Taiwan, China vice ministers preside at joint maritime drill
The China Post news staff--The second cross-strait joint maritime search and rescue exercise was held yesterday in the waters between Xiamen and Kinmen, aimed at building a sound maritime search and rescue mechanism and maintaining peace across the Strait.
Around 600 rescue officers and coast guards from Taiwan and China took part in the exercise, which involved 18 vessels and two helicopters from Taiwan, as well as 11 ships and one helicopter dispatched by China.
The vice minister of Taiwan's Coast Guard Administration, Cheng Chang-hsiung, and China's vice transport minister, Xu Zuyuan (徐祖遠), jointly presided over the exercise in their respective capacities as honorary chairmen of the Chinese Search and Rescue Association and China's Association for Shipping Across the Taiwan Strait.
To avoid controversy, the vessels and helicopters of both sides sailed without flying their respective national flags, with drill flags used instead.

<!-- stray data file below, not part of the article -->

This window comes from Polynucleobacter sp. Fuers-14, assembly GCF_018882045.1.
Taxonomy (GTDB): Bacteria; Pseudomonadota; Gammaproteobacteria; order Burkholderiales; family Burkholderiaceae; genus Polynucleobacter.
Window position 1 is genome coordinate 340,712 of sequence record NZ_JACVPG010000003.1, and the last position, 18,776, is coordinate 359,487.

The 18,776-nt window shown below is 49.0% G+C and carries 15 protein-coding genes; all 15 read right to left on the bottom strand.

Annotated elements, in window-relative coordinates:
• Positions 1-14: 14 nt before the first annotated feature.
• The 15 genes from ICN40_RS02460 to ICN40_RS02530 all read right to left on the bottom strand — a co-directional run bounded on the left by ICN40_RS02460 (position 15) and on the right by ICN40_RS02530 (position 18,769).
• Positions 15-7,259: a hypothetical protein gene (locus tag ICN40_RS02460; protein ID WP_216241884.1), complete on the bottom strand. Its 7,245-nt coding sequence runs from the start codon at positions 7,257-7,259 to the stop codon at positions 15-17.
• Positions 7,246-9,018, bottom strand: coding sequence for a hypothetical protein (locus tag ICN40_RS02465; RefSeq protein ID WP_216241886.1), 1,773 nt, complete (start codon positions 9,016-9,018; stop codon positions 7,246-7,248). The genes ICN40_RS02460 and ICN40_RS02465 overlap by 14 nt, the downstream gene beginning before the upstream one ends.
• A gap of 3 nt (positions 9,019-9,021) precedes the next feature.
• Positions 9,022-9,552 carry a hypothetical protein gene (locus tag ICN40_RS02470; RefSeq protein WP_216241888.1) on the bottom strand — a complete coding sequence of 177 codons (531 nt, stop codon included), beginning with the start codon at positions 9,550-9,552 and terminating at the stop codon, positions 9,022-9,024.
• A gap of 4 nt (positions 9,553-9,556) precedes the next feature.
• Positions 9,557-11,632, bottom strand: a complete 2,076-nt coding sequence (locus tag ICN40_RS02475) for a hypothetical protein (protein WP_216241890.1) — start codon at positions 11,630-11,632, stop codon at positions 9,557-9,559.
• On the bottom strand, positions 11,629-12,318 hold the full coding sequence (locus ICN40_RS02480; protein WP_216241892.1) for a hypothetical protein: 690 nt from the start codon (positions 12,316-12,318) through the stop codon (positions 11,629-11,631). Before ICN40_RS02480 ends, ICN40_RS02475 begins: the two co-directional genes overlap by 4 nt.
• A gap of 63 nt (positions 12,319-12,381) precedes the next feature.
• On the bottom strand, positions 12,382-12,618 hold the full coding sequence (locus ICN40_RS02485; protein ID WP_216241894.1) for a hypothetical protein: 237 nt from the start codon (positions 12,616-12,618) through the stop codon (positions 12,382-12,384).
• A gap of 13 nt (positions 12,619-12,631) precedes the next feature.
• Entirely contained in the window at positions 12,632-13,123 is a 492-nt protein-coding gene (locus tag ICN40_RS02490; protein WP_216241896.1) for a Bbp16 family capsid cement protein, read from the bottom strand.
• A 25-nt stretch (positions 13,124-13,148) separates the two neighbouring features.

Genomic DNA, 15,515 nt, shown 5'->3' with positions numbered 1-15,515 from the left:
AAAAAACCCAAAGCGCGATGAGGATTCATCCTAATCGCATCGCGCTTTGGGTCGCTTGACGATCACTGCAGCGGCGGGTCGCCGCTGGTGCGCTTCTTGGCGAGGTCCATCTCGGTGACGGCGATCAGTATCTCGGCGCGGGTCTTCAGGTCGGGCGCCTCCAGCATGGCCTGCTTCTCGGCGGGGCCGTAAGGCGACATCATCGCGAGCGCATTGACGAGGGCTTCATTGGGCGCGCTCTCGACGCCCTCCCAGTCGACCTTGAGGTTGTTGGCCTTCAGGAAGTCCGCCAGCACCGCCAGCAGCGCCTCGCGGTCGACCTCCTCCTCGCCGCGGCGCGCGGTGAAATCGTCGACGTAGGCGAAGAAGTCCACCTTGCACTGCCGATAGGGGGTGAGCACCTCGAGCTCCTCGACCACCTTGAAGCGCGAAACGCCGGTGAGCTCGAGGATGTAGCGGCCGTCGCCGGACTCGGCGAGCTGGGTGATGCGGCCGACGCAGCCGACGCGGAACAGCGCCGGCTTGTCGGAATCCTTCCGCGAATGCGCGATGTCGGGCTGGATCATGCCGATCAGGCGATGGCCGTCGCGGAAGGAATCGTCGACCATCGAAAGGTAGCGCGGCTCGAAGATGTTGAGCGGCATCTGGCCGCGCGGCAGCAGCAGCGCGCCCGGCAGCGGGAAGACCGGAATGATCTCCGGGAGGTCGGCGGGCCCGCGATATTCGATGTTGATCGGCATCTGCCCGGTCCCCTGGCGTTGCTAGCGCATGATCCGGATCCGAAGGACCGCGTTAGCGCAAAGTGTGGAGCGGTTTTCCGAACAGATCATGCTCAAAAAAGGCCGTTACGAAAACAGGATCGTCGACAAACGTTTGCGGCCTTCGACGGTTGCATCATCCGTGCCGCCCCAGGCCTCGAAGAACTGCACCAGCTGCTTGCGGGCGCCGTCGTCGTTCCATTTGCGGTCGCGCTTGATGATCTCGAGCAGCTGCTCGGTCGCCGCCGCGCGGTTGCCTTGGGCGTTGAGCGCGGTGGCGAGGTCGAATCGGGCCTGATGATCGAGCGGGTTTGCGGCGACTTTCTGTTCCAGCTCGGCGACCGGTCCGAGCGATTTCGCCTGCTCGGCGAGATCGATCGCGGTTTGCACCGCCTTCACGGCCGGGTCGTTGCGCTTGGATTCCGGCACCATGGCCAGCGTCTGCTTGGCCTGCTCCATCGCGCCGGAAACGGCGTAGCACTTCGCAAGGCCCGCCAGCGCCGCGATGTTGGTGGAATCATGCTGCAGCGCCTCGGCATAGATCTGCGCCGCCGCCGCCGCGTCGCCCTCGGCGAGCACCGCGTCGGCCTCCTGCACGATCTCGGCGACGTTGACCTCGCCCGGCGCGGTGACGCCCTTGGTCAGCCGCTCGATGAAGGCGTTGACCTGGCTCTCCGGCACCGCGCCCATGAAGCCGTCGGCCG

Cheng and Xu, each leading a group of officials, watched the exercise onboard the 2,000-ton Taiwanese frigate “Tainan.”
“It's the first time ever that Chinese government officials have been onboard a coast guard vessel from Taiwan,” Coast Guard spokesman Hsieh Ching-chin told reporters. “It's significant both historically and symbolically.”
The exercise played out a scenario where a passenger aircraft had crashed into the ocean, hitting a passenger boat shuttling between Kinmen and the mainland, the spokesman said. Other scenarios included rescue operations for overturned fishing boats and rescuing their passengers and crew, he said.
Meanwhile, Xu said yesterday that both the Chinese mainland and Taiwan have agreed to hold a joint maritime search and rescue exercise every other year, taking turns as host.
Xu made the announcement during the ongoing cross-strait maritime rescue exercise, the second such exercise since the first one in 2010.
The exercise aims to meet the mounting need for maritime emergency rescue abilities after the mainland and Taiwan started direct flights and shipments of commodities in 2008.
Last year, the maritime rescue coordinating center of Fujian province, which is on the opposite side of Taiwan across the strait, rescued 193 ships and saved 1,973 people through 209 maneuvers.
As of the first half of this year, cross-strait travelers rose 13.6 percent year-on-year to hit 840,000, while the volume of cargo and container transportation reached 27 million tons and 840,000 TEUs separately.
China's Vice Transport Minister Xu Zuyuan, standing in the front row, waves his hand while watching a cross-strait maritime search and rescue exercise from aboard the 2,000-ton Taiwanese frigate “Tainan,” yesterday.